It makes perfect sense, then, that the alt-right would reveal itself to be anti-liberal not just in politics, but also in economics. In fact, it should make the left uncomfortable that the alt-right feels at home with the economic ideas of socialists, and not for the first time. What has always united the Hegelians of the right and left has been their shared opposition to the free society. The details of the critique and proposed alternatives are different depending on the tribe, but that economic freedom itself is the target of both is nothing new.
Recall that in its early days, the Nazi party called merely for boycotts of Jewish businesses, and even instructed party members to use no physical violence. This was April 1, 1933. The hope was that this would inspire a nation to cause bankruptcy to the Jews and drive them out of the country. It didn’t work. People continued to deal with Jewish doctors, grocers, and intellectuals. The next step was absolutely necessary: the Nazis abolished the market itself with the Nuremberg Laws of 1935. History has shown us that if any tribe seeks to control the market, they will have to abolish it first.
The Blending of Left and Right
The alt-right’s turn toward overt anti-capitalism is neither surprising nor new nor counterintuitive. The revolving door between the left and the right has been going around for two centuries. People like John Ruskin or Thomas Carlyle might have been non-Marxists and conservatives in every respect, but they targeted the market as the most feared enemy of their agenda for social and economic control. The Progressives too, split between their right and left branches, each anxious to use the state to stop the market drive that spreads the benefits of prosperity to all people.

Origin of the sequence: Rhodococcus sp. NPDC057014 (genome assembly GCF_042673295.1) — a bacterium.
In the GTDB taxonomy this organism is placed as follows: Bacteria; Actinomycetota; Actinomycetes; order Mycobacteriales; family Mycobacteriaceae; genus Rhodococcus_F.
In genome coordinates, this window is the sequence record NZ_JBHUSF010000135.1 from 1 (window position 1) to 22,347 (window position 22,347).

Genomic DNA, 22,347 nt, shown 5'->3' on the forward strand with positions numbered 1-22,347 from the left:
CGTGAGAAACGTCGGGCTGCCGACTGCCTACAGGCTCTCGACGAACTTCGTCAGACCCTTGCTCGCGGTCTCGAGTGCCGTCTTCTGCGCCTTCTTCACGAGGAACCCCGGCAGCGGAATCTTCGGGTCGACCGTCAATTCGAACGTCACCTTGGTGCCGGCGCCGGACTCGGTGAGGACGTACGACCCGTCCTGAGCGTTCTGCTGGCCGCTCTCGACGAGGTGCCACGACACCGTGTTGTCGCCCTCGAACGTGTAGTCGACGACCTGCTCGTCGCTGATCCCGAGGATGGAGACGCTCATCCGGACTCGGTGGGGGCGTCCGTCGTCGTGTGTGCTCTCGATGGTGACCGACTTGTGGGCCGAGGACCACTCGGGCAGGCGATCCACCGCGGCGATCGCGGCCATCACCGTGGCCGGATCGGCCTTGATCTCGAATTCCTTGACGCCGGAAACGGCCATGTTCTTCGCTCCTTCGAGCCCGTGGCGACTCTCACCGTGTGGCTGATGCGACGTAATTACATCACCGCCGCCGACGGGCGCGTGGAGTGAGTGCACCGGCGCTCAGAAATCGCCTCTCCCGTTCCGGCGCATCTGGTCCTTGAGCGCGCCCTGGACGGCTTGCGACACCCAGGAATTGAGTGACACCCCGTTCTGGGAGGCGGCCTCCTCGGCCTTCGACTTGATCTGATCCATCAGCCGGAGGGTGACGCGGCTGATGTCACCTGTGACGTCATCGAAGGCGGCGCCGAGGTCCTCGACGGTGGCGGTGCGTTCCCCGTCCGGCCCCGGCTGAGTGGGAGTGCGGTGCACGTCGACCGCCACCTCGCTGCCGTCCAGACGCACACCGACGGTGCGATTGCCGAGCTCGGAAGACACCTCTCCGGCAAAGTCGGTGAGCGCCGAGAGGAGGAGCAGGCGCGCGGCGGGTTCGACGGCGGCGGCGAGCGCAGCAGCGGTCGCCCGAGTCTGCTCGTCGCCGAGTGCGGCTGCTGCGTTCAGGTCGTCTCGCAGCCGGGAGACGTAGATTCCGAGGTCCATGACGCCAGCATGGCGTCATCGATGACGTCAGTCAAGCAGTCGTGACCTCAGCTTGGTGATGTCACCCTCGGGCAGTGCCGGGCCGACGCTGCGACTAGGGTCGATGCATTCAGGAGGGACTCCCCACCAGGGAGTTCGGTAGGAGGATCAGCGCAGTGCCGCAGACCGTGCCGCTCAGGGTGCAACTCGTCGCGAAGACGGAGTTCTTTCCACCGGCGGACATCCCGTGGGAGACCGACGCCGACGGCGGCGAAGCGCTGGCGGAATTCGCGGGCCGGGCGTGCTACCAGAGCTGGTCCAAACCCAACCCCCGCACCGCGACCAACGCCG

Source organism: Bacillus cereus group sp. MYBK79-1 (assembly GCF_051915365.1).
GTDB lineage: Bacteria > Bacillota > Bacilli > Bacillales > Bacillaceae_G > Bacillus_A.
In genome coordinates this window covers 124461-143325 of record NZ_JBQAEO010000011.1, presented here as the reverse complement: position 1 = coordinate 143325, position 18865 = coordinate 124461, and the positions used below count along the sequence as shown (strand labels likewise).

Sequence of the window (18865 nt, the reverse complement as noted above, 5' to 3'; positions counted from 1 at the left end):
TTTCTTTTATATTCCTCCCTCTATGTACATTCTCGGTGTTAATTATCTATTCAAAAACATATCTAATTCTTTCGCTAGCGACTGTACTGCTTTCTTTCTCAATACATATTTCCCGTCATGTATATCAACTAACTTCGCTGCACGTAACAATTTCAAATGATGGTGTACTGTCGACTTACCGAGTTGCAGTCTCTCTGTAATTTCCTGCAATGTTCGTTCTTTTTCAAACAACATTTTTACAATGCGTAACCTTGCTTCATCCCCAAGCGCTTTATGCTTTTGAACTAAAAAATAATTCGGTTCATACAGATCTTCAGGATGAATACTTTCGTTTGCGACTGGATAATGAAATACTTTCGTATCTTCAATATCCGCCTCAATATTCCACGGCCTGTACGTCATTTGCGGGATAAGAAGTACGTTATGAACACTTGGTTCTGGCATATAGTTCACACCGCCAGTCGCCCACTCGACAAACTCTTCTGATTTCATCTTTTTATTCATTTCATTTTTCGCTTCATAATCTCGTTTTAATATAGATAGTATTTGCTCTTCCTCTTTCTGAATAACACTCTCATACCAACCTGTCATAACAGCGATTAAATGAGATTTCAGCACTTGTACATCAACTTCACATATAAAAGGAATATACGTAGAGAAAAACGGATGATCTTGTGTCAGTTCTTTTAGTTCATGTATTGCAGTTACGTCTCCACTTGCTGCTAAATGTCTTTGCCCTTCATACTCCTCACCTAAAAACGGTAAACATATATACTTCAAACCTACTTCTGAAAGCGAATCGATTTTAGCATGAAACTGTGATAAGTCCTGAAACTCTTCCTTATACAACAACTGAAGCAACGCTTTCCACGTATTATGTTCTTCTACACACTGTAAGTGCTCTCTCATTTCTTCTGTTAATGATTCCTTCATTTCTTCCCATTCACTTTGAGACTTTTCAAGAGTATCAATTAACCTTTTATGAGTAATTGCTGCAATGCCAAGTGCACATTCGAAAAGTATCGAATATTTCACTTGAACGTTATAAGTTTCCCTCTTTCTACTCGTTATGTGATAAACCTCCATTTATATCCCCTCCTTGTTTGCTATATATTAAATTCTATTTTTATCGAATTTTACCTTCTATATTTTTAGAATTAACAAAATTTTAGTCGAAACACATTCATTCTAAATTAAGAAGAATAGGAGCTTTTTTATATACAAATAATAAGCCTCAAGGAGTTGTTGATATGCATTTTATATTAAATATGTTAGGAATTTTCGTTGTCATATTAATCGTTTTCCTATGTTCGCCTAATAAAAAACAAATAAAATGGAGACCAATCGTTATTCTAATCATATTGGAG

The strange way in which the far left and right are bound up with each other has been noted by consistent liberals for a long time. Their membership is fluid, wrote Max Eastman in 1956, observing that “every judgment and choice, every trait and mode of behavior, that once had given meaning to the word ‘Right’ is now supported and approved by those whom all agree in calling ‘Left’ or ‘Leftist.’”
Equally, there have been periods in history when what used to be called left was suddenly called right, as illustrated in the magically adaptive mind of Werner Sombart, who easily made the journey from Communist to Nazi.
In the much-truncated and cartoonish remake in the presidential election of 2016, many observers noted the odd way in which it was difficult to distinguish the platforms of Bernie Sanders and Donald Trump: anti-trade, pro-“worker”, promising universal health coverage, and generally railing against globalism and capitalist financial power. That they hated each other was not a surprise. This fits the narrative of history in which political tribes save their most vituperative attacks for those closest to them in outlook.
(Fortunately for the American people, the winner of that election has come to discover that deregulation and tax cuts are more popular among the public than protectionism and executive centralization.)
The alt-right’s turn toward overt anti-capitalism is neither surprising nor new nor counterintuitive. It doesn’t just stem from anti-Semitism, even if that is a seemingly inevitable part of it. Collectivism of all sorts and every form stands opposed to economic liberty. Just give it time: all types of collectivism end up sounding more or less like each other.
This article originally appeared on FEE.